Where are the good old question about space food and the space toilet? Jokes apart, I was really impressed with all the questions: they showed a great interest and knowledge in science and technology and gave me great hope for our future generations of scientists and engineers. Keep up the great work, girls and boys!"
Cristoforetti's adventures in space can be followed at https://plus.google.com/+SamanthaCristoforetti/posts
[ANS thanks Samantha Cristoforetti, IZ0UDF for the above information]
+ A Successful contact was made between ELENA DI SAVOIA, BARI AND ALESSANDRO VOLTA, BITONTO, Italy and Astronaut Samantha Cristoforetti, IZ0UDF using callsign IR0ISS. The contact began Monday 15 December 2014 at 1518 UTC and lasted about nine and a half minutes. Contact was direct via IZ7EVR. ARISS Mentor was IKØWGF.
The Alessandro Volta school teaches communications, social-history, mathematics, science and technology in different contexts: life, study, job. In addition it fosters useful competence, allowing students to access continuous innovations through 3 specializations: Mechanics and Mechatronics, IT and Telecommunications, Electronics and Electro-technics.
ARISS mentor Francesco De Paolis, IK0WGF proposed to Radio Contact Coordinator Mr. Michele Mallardi IZ7EVR to set up a direct contact, with the support by IK1SLD back-up ground station, and this was accepted. The event took place in Elena di Savoia school, where an audience of more than 200 students, visitors (including some Italian Air Force officers) and Media (2 TV, 2 newspapers) participated at contact site, and about 200 at both schools. Total of more than 400 people.
Before the contact, Mrs. Rosa Tagliamonte by ASI (Italian Space Agency) presented the Cristoforetti mission and the Italian contribution to the International Space Station. Mr. Michele Mallardi IZ7EVR presented ARISS and explained how a contact with the ISS is performed via Ham Radio.
Upcoming ARISS Contact Schedule
Yekaterinburg, Russia, direct via TBD Contact is presently scheduled to be with RSØISS Contact is a go for Sun 2014-12-21 11:55 UTC (primary) or Sun 2014- 12-21 13:00 UTC (backup)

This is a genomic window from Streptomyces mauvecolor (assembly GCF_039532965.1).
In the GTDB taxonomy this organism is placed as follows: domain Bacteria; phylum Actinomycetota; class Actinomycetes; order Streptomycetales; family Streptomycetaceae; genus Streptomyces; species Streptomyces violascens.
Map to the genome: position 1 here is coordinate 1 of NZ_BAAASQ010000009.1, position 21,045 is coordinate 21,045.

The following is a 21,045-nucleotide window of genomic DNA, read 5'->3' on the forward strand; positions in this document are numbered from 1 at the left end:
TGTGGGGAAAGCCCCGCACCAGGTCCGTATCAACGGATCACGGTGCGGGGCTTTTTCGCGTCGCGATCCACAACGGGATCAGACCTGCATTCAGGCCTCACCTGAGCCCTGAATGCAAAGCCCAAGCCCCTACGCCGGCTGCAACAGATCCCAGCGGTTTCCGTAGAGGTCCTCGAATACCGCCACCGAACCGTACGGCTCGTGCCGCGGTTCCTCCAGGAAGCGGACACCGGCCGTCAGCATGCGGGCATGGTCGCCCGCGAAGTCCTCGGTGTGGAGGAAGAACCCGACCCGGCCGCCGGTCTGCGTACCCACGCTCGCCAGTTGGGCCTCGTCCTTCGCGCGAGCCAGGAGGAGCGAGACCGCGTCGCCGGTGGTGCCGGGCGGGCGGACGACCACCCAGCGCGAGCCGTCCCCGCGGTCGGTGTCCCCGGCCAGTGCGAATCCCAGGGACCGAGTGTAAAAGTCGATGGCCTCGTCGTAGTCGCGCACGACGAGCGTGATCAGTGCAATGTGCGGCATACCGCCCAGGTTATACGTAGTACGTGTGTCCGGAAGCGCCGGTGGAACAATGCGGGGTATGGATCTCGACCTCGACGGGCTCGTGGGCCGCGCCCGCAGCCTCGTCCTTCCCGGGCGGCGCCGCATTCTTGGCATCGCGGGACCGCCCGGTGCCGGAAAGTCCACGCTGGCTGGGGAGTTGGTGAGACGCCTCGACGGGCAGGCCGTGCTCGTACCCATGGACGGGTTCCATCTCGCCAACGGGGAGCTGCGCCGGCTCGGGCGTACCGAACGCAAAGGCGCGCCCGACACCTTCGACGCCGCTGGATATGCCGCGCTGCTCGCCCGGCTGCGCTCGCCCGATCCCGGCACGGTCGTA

Kursk, Russia, direct via TBD Contact is presently scheduled to be with RSØISS Contact is a go for Thu 2014-12-24 TBD UTC
Kursk, Russia, direct via TBD Contact is presently scheduled to be with RSØISS Contact is a go for Fri 2014-12-25 TBD UTC
[ANS thanks ARISS, Charlie AJ9N and David AA4KN for the above information]
Satellite Shorts From All Over
+ Revised Tracking Utilites for DESAPTCH and Shin-en2
The spacecrafts, DESAPTCH and Shin-en2 are still alive.
Masahiro Sanada JI1IZR has recently revised the predict tracking utilites for the extension of the data range.
The new versions can be obtained from: http://ji1izr.air-nifty.com/ham_satellite/2014/12/artsat2-desp-11.html
[ANS thanks Masahiro,JI1IZR for the above information]
+ Radio ham helps ESA with tracking widget
Thanks to radio amateur Chip Sufitchi N2YO the European Space Agency's new satellite tracking widgets are live
The tracking widgets are fed with the latest orbital tracks for ESA missions, or missions with significant ESA participation. The default track shows the ISS.
Track ESA missions http://blogs.esa.int/rocketscience/track-esa-missions/
ESA tracking widgets are powered by http://www.n2yo.com/ [ANS thanks Southgate ARN for the above information]
+ In Liue of the recent SSTV transmissions from the International Space Station, everyone is reminded that information is available by visiting the ARISS SSTV Blogspot. http://ariss-sstv.blogspot.com/
Also, the full set of archived SSTV images are located at: http://www.spaceflightsoftware.com/ARISS_SSTV/index.php
Those that receive images can upload to the above link. The best of the best uploads may make it to the blog.
In addition to regular membership, AMSAT offers membership in the President's Club. Members of the President's Club, as sustaining donors to AMSAT Project Funds, will be eligible to receive addi- tional benefits. Application forms are available from the AMSAT Office.
Primary and secondary school students are eligible for membership at one-half the standard yearly rate. Post-secondary school students enrolled in at least half time status shall be eligible for the stu- dent rate for a maximum of 6 post-secondary years in this status. Contact Martha at the AMSAT Office for additional student membership information.
73, This week's ANS Editor, EMike McCardel, KC8YLD kc8yld at amsat dot org